Unlocking Disputes

April 11, 2012 10:05 ET

Unlocking Disputes Publishes Herbert Smith Article on Dispute Resolution Clauses and How to Avoid Pitfalls

LONDON, UNITED KINGDOM--(Marketwire - April 11, 2012) - Unlocking Disputes (http://www.unlockingdisputes.com/) recently published a new article from Herbert Smith's dispute resolution team. In the piece, Murray Rosen QC, Matthew Weiniger and Pamela Kiesselbach provide an overview of recent case law and a summary of the key lessons to be learnt from each case.

Unlocking Disputes is the campaign from the Bar Council, the Law Society and TheCityUK to promote dispute resolution in London. The new article, titled "Herbert Smith: Dispute Resolution Clauses - How to Avoid Pitfalls" centres around three key topics:

  1. Beware of conflicting jurisdiction clauses

As stated in the article, complex transactions will often consist of a number of separate but inter-related agreements often containing conflicting dispute resolution clauses. There have been a number of recent decisions which provide guidance on how English courts will deal with situations where a dispute may fall within the scope of more than one agreement.

The cases discussed in the article illustrate points including why particular care needs to be taken when drafting dispute resolution clauses in transactions which involve a number of agreements. The article also focuses on the increased risk of uncertainty and satellite litigation where there are different dispute resolution clauses which are potentially applicable to a dispute.

  1. How "non-exclusive" are non-exclusive jurisdiction clauses?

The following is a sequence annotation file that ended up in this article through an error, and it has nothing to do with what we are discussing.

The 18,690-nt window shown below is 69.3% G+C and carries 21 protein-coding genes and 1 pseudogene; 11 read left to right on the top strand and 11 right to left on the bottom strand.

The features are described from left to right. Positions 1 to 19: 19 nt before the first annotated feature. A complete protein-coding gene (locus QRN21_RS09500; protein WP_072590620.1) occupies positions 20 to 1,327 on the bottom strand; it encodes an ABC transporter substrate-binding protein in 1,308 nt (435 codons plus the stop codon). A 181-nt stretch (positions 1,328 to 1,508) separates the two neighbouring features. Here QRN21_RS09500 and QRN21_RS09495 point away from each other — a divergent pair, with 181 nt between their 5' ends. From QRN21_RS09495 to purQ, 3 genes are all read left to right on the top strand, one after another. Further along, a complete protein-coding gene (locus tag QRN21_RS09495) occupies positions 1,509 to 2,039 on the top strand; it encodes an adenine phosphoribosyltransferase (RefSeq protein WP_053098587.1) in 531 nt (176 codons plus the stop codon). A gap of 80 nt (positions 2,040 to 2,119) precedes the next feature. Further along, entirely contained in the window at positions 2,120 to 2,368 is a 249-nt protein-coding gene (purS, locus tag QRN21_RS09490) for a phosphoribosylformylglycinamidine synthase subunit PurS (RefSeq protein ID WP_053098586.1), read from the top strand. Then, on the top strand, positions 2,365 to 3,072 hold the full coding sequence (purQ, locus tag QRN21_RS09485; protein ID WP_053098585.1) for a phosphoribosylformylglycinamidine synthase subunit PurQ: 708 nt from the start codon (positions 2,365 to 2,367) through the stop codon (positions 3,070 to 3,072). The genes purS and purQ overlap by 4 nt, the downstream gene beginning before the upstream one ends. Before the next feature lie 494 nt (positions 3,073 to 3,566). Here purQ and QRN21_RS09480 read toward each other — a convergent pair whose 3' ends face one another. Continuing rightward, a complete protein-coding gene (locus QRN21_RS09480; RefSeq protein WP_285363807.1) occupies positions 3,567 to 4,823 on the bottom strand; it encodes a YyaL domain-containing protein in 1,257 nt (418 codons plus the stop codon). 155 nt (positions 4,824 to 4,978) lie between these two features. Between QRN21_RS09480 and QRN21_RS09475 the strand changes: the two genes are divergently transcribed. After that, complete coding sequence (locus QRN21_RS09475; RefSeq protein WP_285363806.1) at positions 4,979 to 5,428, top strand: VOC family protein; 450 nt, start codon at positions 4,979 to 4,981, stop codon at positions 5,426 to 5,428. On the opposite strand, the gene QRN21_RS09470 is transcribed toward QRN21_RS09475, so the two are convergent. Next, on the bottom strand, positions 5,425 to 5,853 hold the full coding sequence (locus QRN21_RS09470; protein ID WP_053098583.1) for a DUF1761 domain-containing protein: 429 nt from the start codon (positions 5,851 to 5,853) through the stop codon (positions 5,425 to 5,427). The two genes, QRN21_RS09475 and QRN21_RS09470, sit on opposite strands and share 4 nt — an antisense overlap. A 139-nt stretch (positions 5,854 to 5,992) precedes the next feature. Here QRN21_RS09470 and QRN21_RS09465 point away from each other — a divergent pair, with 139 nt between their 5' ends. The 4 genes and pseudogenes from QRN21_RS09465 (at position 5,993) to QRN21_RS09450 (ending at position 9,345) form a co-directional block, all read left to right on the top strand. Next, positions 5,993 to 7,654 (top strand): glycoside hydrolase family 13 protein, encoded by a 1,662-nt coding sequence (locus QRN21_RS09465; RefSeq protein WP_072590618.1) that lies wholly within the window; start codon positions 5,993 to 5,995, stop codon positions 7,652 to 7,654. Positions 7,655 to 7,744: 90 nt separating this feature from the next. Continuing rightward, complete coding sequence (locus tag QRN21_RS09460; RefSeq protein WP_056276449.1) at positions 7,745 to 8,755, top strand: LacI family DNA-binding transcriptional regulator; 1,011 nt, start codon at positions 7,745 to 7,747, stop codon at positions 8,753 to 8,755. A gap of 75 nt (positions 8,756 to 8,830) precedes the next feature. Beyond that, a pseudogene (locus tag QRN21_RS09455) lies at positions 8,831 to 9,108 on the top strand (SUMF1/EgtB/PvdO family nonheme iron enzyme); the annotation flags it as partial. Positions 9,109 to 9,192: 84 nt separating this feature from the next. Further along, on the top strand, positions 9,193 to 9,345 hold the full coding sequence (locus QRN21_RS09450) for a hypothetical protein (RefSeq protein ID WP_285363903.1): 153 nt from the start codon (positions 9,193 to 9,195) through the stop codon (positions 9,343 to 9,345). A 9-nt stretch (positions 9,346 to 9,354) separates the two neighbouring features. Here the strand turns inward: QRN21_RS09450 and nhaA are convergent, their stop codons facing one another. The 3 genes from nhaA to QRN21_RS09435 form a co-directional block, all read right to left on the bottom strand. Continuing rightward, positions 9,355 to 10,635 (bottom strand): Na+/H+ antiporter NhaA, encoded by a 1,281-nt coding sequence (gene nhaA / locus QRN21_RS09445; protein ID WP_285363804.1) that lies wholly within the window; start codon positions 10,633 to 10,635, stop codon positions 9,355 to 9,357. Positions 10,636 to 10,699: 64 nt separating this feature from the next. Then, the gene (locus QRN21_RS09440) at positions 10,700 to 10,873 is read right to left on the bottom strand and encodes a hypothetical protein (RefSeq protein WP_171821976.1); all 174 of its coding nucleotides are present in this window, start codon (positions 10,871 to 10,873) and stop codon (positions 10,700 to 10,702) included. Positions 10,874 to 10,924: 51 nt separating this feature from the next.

The effect of a non-exclusive jurisdiction clause will be subject to construction by the courts based upon the parties' intention. Depending on the drafting, non-exclusive jurisdiction clauses may not give as much scope to bring proceedings in other unnamed jurisdictions as one might expect.

Key points addressed include the importance of ensuring that the drafting of the clause does not give rise to ambiguities and achieves the required result and why, where a party wants to be able to bring concurrent proceedings in more than one jurisdiction, the drafting should reflect this.

  1. The efficacy of dispute resolution clauses and "torpedo" actions

As a result of the lis pendens rule in Article 27 Brussels Regulation and ECJ case law it is possible for a party to undermine the efficacy of a dispute resolution clause which provides for the exclusive jurisdiction of the courts of, or arbitration in, one member state (e.g. England) by bringing court proceedings in another member state (e.g. Italy).

The third and final section of the article analyses the drafting of effective dispute resolution clauses for incorporation into the relevant agreement and possible steps that may be taken to counteract or protect from such "torpedo" actions.

Read "Herbert Smith: Dispute Resolution Clauses - How to Avoid Pitfalls" in full at: http://www.unlockingdisputes.com/news-and-insights/herbert-smith-dispute-resolution-clauses-how-to-avoid-pitfalls/

About Unlocking Disputes in London

Unlocking Disputes is the groundbreaking new industry-led campaign to promote London as the global dispute resolution centre. The dispute mediation campaign operates from the Rolls Building, London's brand new business court complex - comprised of the Chancery Division, the Technology and Construction Court, and the Admiralty and Commercial Courts - specialising in financial, business and property litigation.

The campaign brings together the Bar Council, which represents barristers in England and Wales, the Law Society, which represents solicitors in England and Wales, and TheCityUK, which promotes UK financial and professional services, to showcase the quality and value which London's legal services sector can offer clients all over the world.

Read more commercial dispute resolution articles from Unlocking Disputes at: http://www.unlockingdisputes.com/news-and-insights/

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